Understanding Meteoroids and Shooting Stars

 

Meteoroids and Shooting Stars pic

Meteoroids and Shooting Stars
Image: space.com

Based in Westbury, NY, Valerie Varnuska has an appreciation for the outdoors and enjoys exploring the natural landscape around her. Valerie Varnuska also maintains a strong interest in stargazing and enjoys learning about the principles of astronomy that define natural phenomena across the universe.

Seeing a shooting star is a memorable experience for stargazers of all ages. Despite the name, however, this phenomenon does not actually involve any stars. The streaks of light are due to meteoroids, which are composed of tiny rock and dust particles that burn up as they enter the Earth’s atmosphere. The trail of light that forms is called a meteor, while remaining objects that survive entry into the atmosphere and land on terra firma are known as meteorites.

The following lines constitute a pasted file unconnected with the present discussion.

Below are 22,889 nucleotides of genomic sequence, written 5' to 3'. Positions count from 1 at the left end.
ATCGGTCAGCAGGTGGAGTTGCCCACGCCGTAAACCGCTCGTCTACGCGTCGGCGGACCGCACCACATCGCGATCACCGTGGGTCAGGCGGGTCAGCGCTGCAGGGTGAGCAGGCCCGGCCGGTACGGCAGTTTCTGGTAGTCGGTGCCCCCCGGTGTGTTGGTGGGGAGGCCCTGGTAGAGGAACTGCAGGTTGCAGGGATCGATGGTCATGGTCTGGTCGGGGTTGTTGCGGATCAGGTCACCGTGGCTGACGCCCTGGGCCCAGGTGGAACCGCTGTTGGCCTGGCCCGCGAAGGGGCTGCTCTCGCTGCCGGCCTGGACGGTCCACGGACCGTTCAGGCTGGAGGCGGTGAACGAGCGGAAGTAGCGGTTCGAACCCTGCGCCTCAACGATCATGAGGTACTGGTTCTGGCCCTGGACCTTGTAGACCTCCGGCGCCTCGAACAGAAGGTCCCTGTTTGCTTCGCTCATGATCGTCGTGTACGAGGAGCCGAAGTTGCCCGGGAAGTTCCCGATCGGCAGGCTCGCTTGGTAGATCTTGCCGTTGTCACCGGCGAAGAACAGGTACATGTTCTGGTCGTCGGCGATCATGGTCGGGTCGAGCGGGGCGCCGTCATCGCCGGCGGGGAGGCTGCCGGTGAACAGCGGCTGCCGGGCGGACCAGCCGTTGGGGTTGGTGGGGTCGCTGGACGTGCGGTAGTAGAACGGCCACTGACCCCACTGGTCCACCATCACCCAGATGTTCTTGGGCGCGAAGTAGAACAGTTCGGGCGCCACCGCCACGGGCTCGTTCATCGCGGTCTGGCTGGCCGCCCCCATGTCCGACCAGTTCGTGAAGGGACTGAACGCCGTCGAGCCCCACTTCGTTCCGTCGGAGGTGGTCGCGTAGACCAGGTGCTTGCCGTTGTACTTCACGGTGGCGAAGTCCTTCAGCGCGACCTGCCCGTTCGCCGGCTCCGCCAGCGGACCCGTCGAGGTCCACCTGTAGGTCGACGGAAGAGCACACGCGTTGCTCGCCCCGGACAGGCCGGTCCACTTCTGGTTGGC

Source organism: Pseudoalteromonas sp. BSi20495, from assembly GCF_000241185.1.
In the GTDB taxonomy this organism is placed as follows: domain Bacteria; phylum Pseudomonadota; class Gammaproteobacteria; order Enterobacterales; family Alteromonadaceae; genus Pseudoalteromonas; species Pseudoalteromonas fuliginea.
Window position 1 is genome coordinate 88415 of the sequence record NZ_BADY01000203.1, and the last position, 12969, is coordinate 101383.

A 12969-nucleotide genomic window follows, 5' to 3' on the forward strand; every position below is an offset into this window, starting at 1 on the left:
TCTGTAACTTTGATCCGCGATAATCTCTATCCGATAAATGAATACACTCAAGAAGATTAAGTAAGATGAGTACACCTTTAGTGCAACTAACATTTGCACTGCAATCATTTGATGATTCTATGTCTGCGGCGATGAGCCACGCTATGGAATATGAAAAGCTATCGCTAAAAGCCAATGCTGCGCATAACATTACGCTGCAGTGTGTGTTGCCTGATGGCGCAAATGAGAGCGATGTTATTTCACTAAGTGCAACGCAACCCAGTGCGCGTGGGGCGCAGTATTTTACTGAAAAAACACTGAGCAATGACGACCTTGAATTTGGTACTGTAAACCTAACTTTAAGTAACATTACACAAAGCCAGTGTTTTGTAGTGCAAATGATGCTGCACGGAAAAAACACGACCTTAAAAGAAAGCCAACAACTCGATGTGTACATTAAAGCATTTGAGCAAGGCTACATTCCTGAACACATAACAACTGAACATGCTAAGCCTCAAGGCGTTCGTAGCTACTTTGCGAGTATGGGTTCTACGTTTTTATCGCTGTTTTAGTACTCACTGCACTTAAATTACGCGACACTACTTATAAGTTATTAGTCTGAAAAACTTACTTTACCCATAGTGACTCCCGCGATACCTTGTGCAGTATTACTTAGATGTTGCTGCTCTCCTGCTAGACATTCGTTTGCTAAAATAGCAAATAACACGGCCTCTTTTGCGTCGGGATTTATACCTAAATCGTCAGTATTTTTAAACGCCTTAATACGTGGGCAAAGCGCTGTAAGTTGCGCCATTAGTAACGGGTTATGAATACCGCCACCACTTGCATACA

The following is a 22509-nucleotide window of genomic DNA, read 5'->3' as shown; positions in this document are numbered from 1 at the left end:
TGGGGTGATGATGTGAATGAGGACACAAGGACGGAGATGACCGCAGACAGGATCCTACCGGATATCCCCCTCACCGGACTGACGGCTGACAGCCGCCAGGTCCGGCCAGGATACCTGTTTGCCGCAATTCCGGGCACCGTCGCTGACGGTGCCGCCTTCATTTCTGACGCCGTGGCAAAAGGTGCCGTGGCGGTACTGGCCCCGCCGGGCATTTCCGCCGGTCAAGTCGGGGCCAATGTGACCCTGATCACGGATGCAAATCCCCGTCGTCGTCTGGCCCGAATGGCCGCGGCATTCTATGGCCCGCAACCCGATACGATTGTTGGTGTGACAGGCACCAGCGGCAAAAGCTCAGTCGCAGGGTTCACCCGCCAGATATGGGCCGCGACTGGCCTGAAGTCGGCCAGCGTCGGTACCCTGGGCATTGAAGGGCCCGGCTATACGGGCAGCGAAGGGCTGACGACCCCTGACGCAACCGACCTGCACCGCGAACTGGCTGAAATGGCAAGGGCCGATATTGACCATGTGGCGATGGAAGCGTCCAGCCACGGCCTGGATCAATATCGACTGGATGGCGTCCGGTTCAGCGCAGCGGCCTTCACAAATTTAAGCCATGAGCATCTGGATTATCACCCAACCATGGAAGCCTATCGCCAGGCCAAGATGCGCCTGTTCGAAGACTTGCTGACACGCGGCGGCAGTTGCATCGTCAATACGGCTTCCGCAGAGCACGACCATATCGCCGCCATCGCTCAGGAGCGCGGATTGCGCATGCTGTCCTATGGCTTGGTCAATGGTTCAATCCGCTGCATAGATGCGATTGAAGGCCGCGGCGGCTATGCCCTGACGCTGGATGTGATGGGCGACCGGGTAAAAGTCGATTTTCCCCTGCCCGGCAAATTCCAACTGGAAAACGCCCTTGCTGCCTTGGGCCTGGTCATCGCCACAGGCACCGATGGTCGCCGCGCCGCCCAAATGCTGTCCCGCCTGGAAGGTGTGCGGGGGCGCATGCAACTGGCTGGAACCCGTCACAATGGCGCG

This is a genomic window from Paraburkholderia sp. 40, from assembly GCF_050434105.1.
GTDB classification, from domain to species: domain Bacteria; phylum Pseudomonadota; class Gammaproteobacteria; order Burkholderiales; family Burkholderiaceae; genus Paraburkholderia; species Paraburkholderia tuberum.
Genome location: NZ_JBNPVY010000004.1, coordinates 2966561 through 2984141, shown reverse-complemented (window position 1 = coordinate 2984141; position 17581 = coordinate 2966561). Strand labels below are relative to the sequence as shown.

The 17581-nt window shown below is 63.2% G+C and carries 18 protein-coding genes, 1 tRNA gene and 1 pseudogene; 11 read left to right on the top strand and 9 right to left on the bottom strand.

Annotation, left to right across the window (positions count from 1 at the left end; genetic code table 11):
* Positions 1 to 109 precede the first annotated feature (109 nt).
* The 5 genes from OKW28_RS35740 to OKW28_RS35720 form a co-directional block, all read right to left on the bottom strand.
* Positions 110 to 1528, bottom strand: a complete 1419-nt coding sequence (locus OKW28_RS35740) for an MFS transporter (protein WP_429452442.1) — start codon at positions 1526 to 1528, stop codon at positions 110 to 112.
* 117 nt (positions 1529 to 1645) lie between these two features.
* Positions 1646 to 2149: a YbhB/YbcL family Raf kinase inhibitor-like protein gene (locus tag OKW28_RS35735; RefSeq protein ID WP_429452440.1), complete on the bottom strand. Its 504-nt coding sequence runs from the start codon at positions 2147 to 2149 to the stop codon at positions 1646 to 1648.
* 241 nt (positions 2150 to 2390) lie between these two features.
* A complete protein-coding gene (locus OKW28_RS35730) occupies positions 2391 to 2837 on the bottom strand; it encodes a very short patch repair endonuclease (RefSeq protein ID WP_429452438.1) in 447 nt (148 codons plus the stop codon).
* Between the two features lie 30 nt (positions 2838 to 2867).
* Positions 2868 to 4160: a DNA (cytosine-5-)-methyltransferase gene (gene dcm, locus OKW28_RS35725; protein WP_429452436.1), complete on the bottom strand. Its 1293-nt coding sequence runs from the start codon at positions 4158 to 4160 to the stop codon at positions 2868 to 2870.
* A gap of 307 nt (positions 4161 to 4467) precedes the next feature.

Meteor showers are common at specific times of the year when the Earth, during its orbit of the Sun, passes through a debris trail that has been left behind by an orbiting comet. These showers take their names from the constellation that inhabits the area of the night sky where the shooting stars appear. For example, the Leonid Meteor Shower originates in the part of the sky inhabited by Leo.

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